Friday, January 06, 2006


In the 1950s and '60s, fine artists Robert Motherwell, Robert Rauschenberg and Franz Kline dazzled art critics and museums around the world with their brilliant avant garde paintings. At the same time, another painter-- Bernie Fuchs-- dealt with the exact same aesthetic problems in a different forum. 

Like Motherwell, Rauschenberg and Kline, Fuchs rejected the realistic painting of his predecessors (such as Norman Rockwell) and focused on broader qualities of abstract design and composition. If we compare Fuchs' art with the work of the other three painters, applying the same standards, it is difficult to tell which painter is superior. Fuchs' compositions were equally bold and lovely. The colors and shapes were comparable. 

In fact, the consistent difference between Fuchs and the three "fine" artists was the purpose for which the art was created.  Motherwell, Rauschenberg and Kline created "art for art's sake."  Fuchs' art had a commercial function. He created art for a client's sake, for he is an illustrator. 

Fuchs and Franz Kline:


These two paintings by Fuchs (above) and Kline (below)share vigorous, caligraphic brush strokes, strong compositions against a painterly white background, and stark use of negative space.


 Both were highly innovative for their day. Can you tell which one belongs in a museum? 

Fuchs and Robert Motherwell: 

 Measured as abstract art, the following Fuchs painting...


 ... accomplishes everything the Motherwell painting below it does.


 The big difference: the Fuchs painting also serves a function. 

Fuchs and Robert Rauschenberg:

Beginning in the early 1960s, Fuchs began assembling "montage" pictures with multiple images, sometimes including photographs or "found" objects. In doing so, he rejected the orthodox notion that an illustration had to be a single image.


 At exactly the same time, Rauschenberg wowed the art critics with his groundbreaking approach
 using montage images such as the one below. 


 The Fuchs painting appeared on the cover of TV Guide. The Rauschenberg piece appeared in a museum. While Rauschenberg lacked some fundamental drawing skills, I think he was nevertheless able to make a very nice montage out of photographic images. 

Society For The Prevention of Cruelty To Dead Horses: 

At the risk of belaboring the obvious, if the "fine art" market had a higher ratio of intellectual integrity to bloviation and avarice, museums would display fewer pictures on the basis of pedigree and more pictures on the basis of the object itself.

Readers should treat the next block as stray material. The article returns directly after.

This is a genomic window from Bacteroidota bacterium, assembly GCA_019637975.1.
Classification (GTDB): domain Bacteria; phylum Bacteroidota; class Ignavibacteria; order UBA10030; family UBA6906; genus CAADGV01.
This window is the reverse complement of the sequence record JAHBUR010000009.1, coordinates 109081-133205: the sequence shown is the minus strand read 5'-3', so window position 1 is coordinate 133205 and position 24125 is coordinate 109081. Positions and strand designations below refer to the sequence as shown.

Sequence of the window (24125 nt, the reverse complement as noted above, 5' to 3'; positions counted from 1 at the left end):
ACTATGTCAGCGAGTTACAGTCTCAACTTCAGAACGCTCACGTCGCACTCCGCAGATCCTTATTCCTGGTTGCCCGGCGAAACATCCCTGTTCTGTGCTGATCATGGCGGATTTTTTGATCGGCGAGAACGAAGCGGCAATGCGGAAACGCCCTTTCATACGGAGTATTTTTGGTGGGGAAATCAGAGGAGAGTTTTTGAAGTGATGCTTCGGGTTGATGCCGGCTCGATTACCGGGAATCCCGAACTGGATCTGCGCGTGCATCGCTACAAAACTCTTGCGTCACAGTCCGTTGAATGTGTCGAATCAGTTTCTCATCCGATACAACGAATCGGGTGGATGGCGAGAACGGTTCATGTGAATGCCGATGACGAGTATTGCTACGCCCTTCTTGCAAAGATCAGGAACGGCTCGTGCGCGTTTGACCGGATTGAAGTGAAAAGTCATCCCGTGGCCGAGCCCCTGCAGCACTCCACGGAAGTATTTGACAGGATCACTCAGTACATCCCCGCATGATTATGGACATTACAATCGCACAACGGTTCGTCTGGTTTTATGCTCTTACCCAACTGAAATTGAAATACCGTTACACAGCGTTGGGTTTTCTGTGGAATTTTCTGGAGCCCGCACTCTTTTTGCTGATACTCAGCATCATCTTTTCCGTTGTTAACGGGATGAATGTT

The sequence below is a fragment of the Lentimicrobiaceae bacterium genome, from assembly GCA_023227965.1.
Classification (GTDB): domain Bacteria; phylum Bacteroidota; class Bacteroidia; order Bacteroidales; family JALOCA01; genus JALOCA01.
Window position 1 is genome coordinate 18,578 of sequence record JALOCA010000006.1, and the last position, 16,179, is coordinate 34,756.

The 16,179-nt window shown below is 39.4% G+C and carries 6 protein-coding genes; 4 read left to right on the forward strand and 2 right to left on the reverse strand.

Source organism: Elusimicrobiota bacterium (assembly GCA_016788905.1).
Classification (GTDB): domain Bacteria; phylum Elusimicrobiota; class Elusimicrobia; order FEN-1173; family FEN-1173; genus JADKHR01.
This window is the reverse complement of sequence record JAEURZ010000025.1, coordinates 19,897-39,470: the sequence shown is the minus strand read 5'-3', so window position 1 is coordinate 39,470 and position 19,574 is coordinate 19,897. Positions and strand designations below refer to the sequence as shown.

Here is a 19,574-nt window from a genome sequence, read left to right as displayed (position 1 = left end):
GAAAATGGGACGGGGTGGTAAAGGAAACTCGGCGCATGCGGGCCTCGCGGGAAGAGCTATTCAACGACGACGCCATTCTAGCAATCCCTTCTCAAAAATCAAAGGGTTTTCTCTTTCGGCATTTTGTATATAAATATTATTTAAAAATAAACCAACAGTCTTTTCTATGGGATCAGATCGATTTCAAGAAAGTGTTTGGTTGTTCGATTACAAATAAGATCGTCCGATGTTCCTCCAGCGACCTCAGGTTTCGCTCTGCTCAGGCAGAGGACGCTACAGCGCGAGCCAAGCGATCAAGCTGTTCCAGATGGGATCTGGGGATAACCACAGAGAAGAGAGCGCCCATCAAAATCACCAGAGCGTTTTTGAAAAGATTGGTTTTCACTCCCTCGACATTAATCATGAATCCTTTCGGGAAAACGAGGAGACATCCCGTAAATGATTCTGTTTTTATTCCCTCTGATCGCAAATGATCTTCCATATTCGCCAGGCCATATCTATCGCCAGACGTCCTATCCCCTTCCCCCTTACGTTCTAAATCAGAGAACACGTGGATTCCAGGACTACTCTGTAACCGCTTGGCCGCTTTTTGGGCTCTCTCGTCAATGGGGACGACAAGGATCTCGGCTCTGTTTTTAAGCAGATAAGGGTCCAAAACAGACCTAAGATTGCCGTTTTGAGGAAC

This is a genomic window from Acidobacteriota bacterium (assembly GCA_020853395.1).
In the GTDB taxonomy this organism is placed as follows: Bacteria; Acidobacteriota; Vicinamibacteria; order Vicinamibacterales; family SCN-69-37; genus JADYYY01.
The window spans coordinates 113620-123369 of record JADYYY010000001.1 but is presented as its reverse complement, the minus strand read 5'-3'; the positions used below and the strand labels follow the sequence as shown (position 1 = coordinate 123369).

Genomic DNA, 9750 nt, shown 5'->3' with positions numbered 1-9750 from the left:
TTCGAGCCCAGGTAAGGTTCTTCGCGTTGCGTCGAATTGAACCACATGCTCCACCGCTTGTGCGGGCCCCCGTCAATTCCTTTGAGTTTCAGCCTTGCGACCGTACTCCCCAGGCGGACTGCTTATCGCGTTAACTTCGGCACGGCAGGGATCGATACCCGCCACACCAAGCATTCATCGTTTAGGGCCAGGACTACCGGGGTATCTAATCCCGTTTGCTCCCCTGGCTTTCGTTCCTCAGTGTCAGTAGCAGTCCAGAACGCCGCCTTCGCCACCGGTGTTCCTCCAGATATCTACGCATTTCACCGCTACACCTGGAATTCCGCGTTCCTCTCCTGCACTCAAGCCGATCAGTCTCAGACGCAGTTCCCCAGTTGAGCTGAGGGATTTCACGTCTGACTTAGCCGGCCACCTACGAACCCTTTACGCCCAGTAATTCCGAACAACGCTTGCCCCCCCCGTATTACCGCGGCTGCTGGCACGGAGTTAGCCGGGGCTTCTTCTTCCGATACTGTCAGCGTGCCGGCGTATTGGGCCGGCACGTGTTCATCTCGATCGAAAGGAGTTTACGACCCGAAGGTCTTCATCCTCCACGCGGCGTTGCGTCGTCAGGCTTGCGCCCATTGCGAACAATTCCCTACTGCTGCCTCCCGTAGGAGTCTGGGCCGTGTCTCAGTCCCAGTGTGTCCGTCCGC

Anonymous said...

Amen to that.

RJ said...

Hi David--

I worked as an illustrator in the Detroit area for 20 years, and eventually became a high school art teacher, teaching drawing, painting, and a bit of printmaking. I work at a charter school for the fine and performing arts, so it's a pretty cool gig. I'm now in my seventh year as an teacher, and received a masters degree in art education along the way.

I recently decided to create a blog for my 2D Art students-- to serve as a resource, and also hopefully for a forum to discuss art related topics.

Today I received an anonymous comment in which it was suggested that art that appears on CD covers (and, by implication, illustration in general) would be difficult to consider as "fine art". Of course, I had no problem with writing an effective rebuttal.

Anyway, thinking more about this ever-popular topic for debate, I started fishing around online and discovered your excellent blog. I have read several of your posts, and you really hit the nail on the head, again and again.

Your blog would be an excellent resource for my students-- I'm going to add it to my list of links.

Here is a link to the blog for my art students, and also to the new blog I just created featuring some of my own work. I would like to invite you to take a few moments and check them out (and please feel free to comment!):


Rick Jacobi
Instructor of 2D Art
Arts Academy in the Woods
Fraser, Michigan